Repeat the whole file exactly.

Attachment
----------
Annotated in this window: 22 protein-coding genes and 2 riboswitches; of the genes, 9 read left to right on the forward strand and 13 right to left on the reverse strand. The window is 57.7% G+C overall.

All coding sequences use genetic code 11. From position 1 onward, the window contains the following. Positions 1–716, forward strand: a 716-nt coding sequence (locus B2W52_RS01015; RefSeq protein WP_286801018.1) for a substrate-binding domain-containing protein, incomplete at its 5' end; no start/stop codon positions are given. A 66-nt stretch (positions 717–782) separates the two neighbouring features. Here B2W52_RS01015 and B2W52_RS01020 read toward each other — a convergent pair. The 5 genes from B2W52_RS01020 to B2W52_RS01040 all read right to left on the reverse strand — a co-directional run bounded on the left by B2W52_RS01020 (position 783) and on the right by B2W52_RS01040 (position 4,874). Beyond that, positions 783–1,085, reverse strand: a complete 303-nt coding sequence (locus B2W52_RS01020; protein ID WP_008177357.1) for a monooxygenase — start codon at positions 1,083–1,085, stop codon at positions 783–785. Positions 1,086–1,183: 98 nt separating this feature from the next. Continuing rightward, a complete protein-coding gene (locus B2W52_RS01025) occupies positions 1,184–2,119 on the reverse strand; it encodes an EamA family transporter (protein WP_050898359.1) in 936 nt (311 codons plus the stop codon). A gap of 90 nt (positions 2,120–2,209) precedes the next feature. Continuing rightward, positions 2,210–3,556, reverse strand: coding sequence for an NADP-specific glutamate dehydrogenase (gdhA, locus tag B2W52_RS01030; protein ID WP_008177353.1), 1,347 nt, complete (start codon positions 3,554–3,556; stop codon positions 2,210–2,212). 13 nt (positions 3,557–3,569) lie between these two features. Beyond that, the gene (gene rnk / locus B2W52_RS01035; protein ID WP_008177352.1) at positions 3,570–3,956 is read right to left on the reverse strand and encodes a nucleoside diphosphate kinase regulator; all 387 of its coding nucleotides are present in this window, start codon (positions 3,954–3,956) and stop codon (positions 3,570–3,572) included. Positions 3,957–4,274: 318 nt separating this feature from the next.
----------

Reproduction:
Annotated in this window: 22 protein-coding genes and 2 riboswitches; of the genes, 9 read left to right on the forward strand and 13 right to left on the reverse strand. The window is 57.7% G+C overall.

All coding sequences use genetic code 11. From position 1 onward, the window contains the following. Positions 1–716, forward strand: a 716-nt coding sequence (locus B2W52_RS01015; RefSeq protein WP_286801018.1) for a substrate-binding domain-containing protein, incomplete at its 5' end; no start/stop codon positions are given. A 66-nt stretch (positions 717–782) separates the two neighbouring features. Here B2W52_RS01015 and B2W52_RS01020 read toward each other — a convergent pair. The 5 genes from B2W52_RS01020 to B2W52_RS01040 all read right to left on the reverse strand — a co-directional run bounded on the left by B2W52_RS01020 (position 783) and on the right by B2W52_RS01040 (position 4,874). Beyond that, positions 783–1,085, reverse strand: a complete 303-nt coding sequence (locus B2W52_RS01020; protein ID WP_008177357.1) for a monooxygenase — start codon at positions 1,083–1,085, stop codon at positions 783–785. Positions 1,086–1,183: 98 nt separating this feature from the next. Continuing rightward, a complete protein-coding gene (locus B2W52_RS01025) occupies positions 1,184–2,119 on the reverse strand; it encodes an EamA family transporter (protein WP_050898359.1) in 936 nt (311 codons plus the stop codon). A gap of 90 nt (positions 2,120–2,209) precedes the next feature. Continuing rightward, positions 2,210–3,556, reverse strand: coding sequence for an NADP-specific glutamate dehydrogenase (gdhA, locus tag B2W52_RS01030; protein ID WP_008177353.1), 1,347 nt, complete (start codon positions 3,554–3,556; stop codon positions 2,210–2,212). 13 nt (positions 3,557–3,569) lie between these two features. Beyond that, the gene (gene rnk / locus B2W52_RS01035; protein ID WP_008177352.1) at positions 3,570–3,956 is read right to left on the reverse strand and encodes a nucleoside diphosphate kinase regulator; all 387 of its coding nucleotides are present in this window, start codon (positions 3,954–3,956) and stop codon (positions 3,570–3,572) included. Positions 3,957–4,274: 318 nt separating this feature from the next.